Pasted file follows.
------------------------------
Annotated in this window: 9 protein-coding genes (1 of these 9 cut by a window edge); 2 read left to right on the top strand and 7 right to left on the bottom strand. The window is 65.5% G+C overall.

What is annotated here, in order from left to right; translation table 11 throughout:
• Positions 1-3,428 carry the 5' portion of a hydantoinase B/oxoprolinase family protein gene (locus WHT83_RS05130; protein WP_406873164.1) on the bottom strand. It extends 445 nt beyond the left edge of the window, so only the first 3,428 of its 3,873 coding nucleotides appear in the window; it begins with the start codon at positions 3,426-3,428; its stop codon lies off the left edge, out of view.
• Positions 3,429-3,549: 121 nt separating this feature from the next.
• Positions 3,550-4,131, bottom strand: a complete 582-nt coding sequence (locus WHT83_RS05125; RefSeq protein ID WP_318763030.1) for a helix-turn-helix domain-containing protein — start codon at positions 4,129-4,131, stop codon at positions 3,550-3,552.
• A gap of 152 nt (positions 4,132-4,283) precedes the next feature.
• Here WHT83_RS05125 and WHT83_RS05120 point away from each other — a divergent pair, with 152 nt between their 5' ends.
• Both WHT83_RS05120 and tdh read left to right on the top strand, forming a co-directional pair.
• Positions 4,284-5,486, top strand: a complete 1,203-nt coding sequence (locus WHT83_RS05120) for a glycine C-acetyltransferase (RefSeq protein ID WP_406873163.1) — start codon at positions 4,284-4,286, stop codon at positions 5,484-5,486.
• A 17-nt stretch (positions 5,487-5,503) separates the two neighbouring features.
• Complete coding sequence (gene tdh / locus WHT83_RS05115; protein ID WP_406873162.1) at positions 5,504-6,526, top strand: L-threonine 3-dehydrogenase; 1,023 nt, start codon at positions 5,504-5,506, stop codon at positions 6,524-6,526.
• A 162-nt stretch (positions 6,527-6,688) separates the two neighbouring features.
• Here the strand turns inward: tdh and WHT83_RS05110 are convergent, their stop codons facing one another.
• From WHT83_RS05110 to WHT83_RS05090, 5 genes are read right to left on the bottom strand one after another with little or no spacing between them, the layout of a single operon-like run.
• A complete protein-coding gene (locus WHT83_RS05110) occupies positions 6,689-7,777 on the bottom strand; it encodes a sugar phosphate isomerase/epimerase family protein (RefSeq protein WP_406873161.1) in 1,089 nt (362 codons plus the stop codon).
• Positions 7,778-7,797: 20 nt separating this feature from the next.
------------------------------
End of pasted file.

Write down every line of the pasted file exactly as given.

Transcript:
Annotated in this window: 9 protein-coding genes (1 of these 9 cut by a window edge); 2 read left to right on the top strand and 7 right to left on the bottom strand. The window is 65.5% G+C overall.

What is annotated here, in order from left to right; translation table 11 throughout:
• Positions 1-3,428 carry the 5' portion of a hydantoinase B/oxoprolinase family protein gene (locus WHT83_RS05130; protein WP_406873164.1) on the bottom strand. It extends 445 nt beyond the left edge of the window, so only the first 3,428 of its 3,873 coding nucleotides appear in the window; it begins with the start codon at positions 3,426-3,428; its stop codon lies off the left edge, out of view.
• Positions 3,429-3,549: 121 nt separating this feature from the next.
• Positions 3,550-4,131, bottom strand: a complete 582-nt coding sequence (locus WHT83_RS05125; RefSeq protein ID WP_318763030.1) for a helix-turn-helix domain-containing protein — start codon at positions 4,129-4,131, stop codon at positions 3,550-3,552.
• A gap of 152 nt (positions 4,132-4,283) precedes the next feature.
• Here WHT83_RS05125 and WHT83_RS05120 point away from each other — a divergent pair, with 152 nt between their 5' ends.
• Both WHT83_RS05120 and tdh read left to right on the top strand, forming a co-directional pair.
• Positions 4,284-5,486, top strand: a complete 1,203-nt coding sequence (locus WHT83_RS05120) for a glycine C-acetyltransferase (RefSeq protein ID WP_406873163.1) — start codon at positions 4,284-4,286, stop codon at positions 5,484-5,486.
• A 17-nt stretch (positions 5,487-5,503) separates the two neighbouring features.
• Complete coding sequence (gene tdh / locus WHT83_RS05115; protein ID WP_406873162.1) at positions 5,504-6,526, top strand: L-threonine 3-dehydrogenase; 1,023 nt, start codon at positions 5,504-5,506, stop codon at positions 6,524-6,526.
• A 162-nt stretch (positions 6,527-6,688) separates the two neighbouring features.
• Here the strand turns inward: tdh and WHT83_RS05110 are convergent, their stop codons facing one another.
• From WHT83_RS05110 to WHT83_RS05090, 5 genes are read right to left on the bottom strand one after another with little or no spacing between them, the layout of a single operon-like run.
• A complete protein-coding gene (locus WHT83_RS05110) occupies positions 6,689-7,777 on the bottom strand; it encodes a sugar phosphate isomerase/epimerase family protein (RefSeq protein WP_406873161.1) in 1,089 nt (362 codons plus the stop codon).
• Positions 7,778-7,797: 20 nt separating this feature from the next.